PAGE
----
There's nothing like the look and feel of real wood with a deep warm stain, it's so elegant. The homeowner decided that the original off white painted doors needed to be changed.
Do we change the doors to real wood which would cost a small fortune or faux them to match our front entry door. Well as you can see they went for the faux wood, great choice!
Faux wood applied correctly can give the illusion of real wood and feel real to the touch, that's what faux is all about, fool the eye and everything follows. In the picture above I have the sequence of steps which I needed to take to build up the faux wood.
The first door on the right I used base paint from Benjimen Moore Moreguard exterior latex # 1110. I applied only one coat and painted with a three inch brush going in the direction of the grain.
The doors were originally off white so I let a little of that come threw to add depth. I like to start the grain pattern right away if I can. Starting with a solid base is satisfactory.
The middle door - I started to apply the first glaze B.M. Mooreguard Charleston Brown in the panels of the door. At this point my brush strokes were going in a horizontal pattern, side to side leaving some of the base showing threw. Each panel needs to have it's own personality so try not to repeat the same pattern.
Door on the left shows the grain pattern running left to right. Normally the pattern would be horizontal with this door design and the grain would run up and down on the vertical frame pieces. I felt in this situation I would run the grain horizontally. These doors originally had smooth wood and were spray painted unlike the stamped metal doors that have grain running the same way threw out the entire door. I mentioned this because the grain comes out much better with a smooth base. The faux technique for metal doors is much different.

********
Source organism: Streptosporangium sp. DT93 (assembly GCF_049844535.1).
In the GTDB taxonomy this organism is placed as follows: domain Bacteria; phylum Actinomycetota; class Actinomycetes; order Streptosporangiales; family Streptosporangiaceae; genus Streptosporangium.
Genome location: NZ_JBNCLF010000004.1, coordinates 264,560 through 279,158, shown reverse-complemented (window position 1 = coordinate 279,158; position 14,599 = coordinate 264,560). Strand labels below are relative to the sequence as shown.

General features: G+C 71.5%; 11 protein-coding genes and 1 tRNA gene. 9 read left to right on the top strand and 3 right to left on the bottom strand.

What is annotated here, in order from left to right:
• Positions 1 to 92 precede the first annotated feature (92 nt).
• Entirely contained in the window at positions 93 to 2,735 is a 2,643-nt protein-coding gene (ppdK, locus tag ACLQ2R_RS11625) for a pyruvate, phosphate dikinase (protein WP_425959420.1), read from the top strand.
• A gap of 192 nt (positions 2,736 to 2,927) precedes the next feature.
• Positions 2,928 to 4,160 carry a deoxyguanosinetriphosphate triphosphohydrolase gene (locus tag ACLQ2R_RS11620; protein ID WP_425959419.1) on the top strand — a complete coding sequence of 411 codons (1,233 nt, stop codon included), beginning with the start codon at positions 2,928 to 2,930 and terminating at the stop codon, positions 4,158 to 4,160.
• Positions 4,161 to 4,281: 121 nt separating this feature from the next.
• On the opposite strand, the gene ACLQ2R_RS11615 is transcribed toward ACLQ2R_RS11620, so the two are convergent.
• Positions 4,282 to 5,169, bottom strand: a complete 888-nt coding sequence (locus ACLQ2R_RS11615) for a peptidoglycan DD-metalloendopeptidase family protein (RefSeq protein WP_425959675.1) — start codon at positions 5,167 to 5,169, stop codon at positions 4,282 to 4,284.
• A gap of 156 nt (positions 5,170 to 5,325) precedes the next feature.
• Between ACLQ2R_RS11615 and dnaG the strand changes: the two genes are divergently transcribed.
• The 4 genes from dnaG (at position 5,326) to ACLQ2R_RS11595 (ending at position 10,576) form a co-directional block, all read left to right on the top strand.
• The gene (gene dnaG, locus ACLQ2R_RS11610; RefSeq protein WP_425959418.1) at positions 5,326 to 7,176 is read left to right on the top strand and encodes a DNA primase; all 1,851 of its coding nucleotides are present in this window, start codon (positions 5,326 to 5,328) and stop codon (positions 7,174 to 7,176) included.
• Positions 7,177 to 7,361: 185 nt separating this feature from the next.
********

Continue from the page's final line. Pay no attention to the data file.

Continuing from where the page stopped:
Finally, the picture below shows a rich warm color and a nice sheen. I used B.M. Mooreguard #2107-10 in glaze. Take special care to apply the grain to each panel first and then the frames. Don't cover your work completely, let the under glazes show threw. Some areas I added straight paint # 2107-10 to create a more defined grain using an artist brush. Keep your grain random, try not to repeat the same pattern.
|Click on to enlarge|
Now sit back in your driveway and admire your work!